Vandals target North Bend

North Bend citizens, along with North Bend Mayor Ken Hearing, held a public forum May 30 at the Mount Si Senior Center in North Bend to discuss what many see as an increasing vandalism problem in the area.

Hearing called the meeting because of the many comments he said he has received from the public recently regarding this concern.

In a community-circulated e-mail prior to the forum, Hearing stated, "Vandalism to me is everything from cigarette butts and newspapers on the sidewalk to destruction of a public restroom and each incident costs the city (and the citizens) money ... We cannot allow a few deviants to run our town."

According to Sgt. Joe Hodgson, chief of police for the King County Sheriff's Office in North Bend, the spring and summer months often see an increase in vandalism. He stated that the number of such acts reported this year is similar to the same period last year.

He called many of the vandalism crimes "crimes of opportunity" rather than premeditated, focused efforts and said the police have a profile of the suspect(s) involved in many of the incidents, but declined to elaborate.

Hodgson noted that last year around this time there was also a disproportionate number of vandalism crimes.

In 2004, the number of vandalism reports was noticeably lower.

In 2005, the spike in vandalism was due mostly to graffiti (otherwise known as "tags"), Hodgson said. When the suspects were arrested, the tagging stopped for a time. This year, he is seeing graffiti again, but the upsurge in much of the vandalism is coming from intentional property damage.

Si View Metropolitan Park District's Si View Community Center and Pool has experienced graffiti over the years, but director Jessi Richardson said the center has recently seen a surge in property damage that has not been experienced previously.

Beginning in mid-April, Si View reported to the police that door locks were broken, tires were slashed on company vehicles, outdoor vending machines were broken and there was graffiti found on the outdoor restrooms and walls surrounding the community center.

Regarding the vending machines, the center reported the first incident and Richardson said that Si View went through two additional machines in the following weeks. Now the vending machine distribution company has declined to provide another replacement for the time being.

In unreported damage, Richardson said that Si View experienced an attempted break-in of an outdoor storage area. Additionally, broken beer bottles that were flushed down the men's restroom toilet damaged the plumbing and ended up costing the center thousands of dollars in repair and labor.

Larry Rhule, who works in facility maintenance at Si View, said that due to graffiti, which often features profanity and/or terminology with an "inside" meaning, he has had to paint certain walls of the community center at least three times in the past 30 days.

"I've worked here nine or 10 years and I have never seen vandalism like this before," he said.

Si View is in the process of adding additional security measures.

North Bend Elementary School experienced a burglary over spring break in mid-April when suspect(s) reportedly entered the school after hours and proceeded to urinate and defecate on school property, including in the teacher's lounge and in a few classrooms. Three weeks ago a similar incident occurred at the school but only urine was found at the scene. The term for the incidents is "burglary" because they involved unlawfully entering a building, though nothing of value was reported stolen.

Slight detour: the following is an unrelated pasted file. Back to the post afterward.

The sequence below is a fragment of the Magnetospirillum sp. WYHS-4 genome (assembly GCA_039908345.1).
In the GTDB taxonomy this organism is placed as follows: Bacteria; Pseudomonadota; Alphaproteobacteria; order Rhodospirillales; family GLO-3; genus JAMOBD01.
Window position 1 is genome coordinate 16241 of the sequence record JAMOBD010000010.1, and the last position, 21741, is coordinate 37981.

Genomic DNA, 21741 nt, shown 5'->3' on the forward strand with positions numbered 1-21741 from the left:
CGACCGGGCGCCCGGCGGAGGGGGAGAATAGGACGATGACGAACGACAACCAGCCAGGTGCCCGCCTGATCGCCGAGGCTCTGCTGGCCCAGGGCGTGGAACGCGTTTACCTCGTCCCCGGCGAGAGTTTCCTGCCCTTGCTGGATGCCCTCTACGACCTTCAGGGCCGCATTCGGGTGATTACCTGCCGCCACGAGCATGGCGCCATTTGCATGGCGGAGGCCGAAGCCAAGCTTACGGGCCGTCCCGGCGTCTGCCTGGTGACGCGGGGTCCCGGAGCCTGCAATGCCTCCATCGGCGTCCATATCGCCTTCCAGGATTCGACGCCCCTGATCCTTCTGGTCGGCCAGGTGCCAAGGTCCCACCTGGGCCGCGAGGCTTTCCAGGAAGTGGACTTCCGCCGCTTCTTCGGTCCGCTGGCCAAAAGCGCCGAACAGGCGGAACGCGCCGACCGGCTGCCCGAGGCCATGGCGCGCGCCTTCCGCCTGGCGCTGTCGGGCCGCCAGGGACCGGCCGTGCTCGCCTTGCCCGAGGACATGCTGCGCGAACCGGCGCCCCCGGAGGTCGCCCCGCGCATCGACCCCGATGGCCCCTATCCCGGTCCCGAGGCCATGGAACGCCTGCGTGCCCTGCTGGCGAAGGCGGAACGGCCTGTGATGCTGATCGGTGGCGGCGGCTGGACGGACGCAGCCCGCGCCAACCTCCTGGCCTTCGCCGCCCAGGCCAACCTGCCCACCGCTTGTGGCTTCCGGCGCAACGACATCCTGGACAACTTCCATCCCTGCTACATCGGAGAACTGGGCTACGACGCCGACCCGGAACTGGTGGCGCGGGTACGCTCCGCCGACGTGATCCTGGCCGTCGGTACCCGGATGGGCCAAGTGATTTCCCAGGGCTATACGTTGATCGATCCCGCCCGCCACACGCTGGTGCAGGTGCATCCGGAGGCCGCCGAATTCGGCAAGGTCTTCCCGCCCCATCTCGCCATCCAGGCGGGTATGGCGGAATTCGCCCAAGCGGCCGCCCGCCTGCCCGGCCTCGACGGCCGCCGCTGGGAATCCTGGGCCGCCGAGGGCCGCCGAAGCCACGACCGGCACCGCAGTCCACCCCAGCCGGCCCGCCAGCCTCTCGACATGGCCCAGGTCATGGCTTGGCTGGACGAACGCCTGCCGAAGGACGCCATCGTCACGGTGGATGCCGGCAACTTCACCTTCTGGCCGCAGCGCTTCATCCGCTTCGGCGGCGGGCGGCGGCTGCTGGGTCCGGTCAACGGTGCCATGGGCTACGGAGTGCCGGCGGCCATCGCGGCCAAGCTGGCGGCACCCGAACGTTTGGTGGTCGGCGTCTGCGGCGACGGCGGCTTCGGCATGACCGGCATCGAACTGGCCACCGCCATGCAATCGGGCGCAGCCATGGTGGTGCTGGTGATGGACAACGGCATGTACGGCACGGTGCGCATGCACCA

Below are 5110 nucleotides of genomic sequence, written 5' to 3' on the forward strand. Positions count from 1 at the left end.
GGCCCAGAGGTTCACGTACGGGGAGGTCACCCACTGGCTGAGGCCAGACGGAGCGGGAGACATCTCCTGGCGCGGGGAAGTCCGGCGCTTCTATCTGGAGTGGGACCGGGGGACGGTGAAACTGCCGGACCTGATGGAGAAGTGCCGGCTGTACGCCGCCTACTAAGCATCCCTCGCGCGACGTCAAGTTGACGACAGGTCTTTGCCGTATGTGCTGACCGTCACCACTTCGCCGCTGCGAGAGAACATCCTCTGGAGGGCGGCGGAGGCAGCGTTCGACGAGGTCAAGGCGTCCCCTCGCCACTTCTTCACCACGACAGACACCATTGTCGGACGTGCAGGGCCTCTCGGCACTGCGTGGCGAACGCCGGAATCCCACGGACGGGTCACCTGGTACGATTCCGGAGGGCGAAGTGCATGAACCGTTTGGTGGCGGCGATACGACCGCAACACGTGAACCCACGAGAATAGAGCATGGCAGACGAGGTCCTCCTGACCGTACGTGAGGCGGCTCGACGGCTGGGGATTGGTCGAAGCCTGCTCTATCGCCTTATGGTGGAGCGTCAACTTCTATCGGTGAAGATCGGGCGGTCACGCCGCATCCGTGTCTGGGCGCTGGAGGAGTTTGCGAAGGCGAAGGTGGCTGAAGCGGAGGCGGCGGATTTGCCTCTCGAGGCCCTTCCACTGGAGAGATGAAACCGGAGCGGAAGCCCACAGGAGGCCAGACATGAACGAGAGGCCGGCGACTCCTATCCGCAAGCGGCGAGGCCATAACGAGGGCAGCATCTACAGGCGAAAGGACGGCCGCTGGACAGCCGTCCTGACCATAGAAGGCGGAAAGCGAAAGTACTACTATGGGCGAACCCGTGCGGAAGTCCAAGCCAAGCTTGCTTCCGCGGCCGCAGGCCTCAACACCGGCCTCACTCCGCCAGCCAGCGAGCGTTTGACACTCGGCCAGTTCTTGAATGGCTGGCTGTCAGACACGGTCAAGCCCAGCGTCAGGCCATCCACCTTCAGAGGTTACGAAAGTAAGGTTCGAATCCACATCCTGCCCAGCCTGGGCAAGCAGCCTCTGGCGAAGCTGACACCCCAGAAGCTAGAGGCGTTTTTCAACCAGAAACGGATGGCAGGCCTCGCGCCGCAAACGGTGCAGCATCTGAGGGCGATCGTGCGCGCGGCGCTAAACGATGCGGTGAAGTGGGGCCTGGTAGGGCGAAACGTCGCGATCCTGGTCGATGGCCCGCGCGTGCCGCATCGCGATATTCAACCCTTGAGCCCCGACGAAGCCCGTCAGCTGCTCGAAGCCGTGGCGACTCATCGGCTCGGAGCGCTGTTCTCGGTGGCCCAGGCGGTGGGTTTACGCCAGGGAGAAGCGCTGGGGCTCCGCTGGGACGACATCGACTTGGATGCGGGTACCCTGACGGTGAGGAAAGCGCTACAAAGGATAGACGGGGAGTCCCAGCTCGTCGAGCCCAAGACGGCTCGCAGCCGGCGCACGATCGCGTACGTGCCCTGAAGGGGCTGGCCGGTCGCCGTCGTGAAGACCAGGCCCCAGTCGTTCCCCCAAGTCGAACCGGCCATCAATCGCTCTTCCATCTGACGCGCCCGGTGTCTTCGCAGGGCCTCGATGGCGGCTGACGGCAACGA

Most likely, the suspect(s) entered the school, the classrooms and lounge through unlocked windows or doors. Principal Jim Frazier said the school has since tightened security measures.

"It blows my mind that an individual would come in and do something like that," he added.

The human waste samples are currently being retained for processing, Hodgson said.

There has also been reported damage to various park fences, private property, park restrooms and more. Additionally, an airgun was found in a local park, though the incident had not been reported to police as of press time.

The police are aware of community concerns and the crimes, Hodgson said.

"We are doing something," he said, though he declined to say more.

In the meantime, Hodgson said he urges residents to keep an eye out for their neighbors, keep lights on at night (especially porch lights) and not hesitate to call 911 to report any crime, before, during or after it has occurred. Reports may be made anonymously.

"If you see something that does not look right, call 911," he said. "We make our efforts based upon what is reported ... We can't respond to crimes we don't know about."

To report suspicious incidents and/or crimes, call 911 or the King County Sheriff's Office North Bend Substation at (425) 888-4433.

We encourage an open exchange of ideas on this story's topic, but we ask you to follow our guidelines for respecting community standards. Personal attacks, inappropriate language, and off-topic comments may be removed, and comment privileges revoked, per our Terms of Use. Please see our FAQ if you have questions or concerns about using Facebook to comment.
blog comments powered by Disqus

Read the Oct 26
Green Edition

Browse the print edition page by page, including stories and ads.

Browse the archives.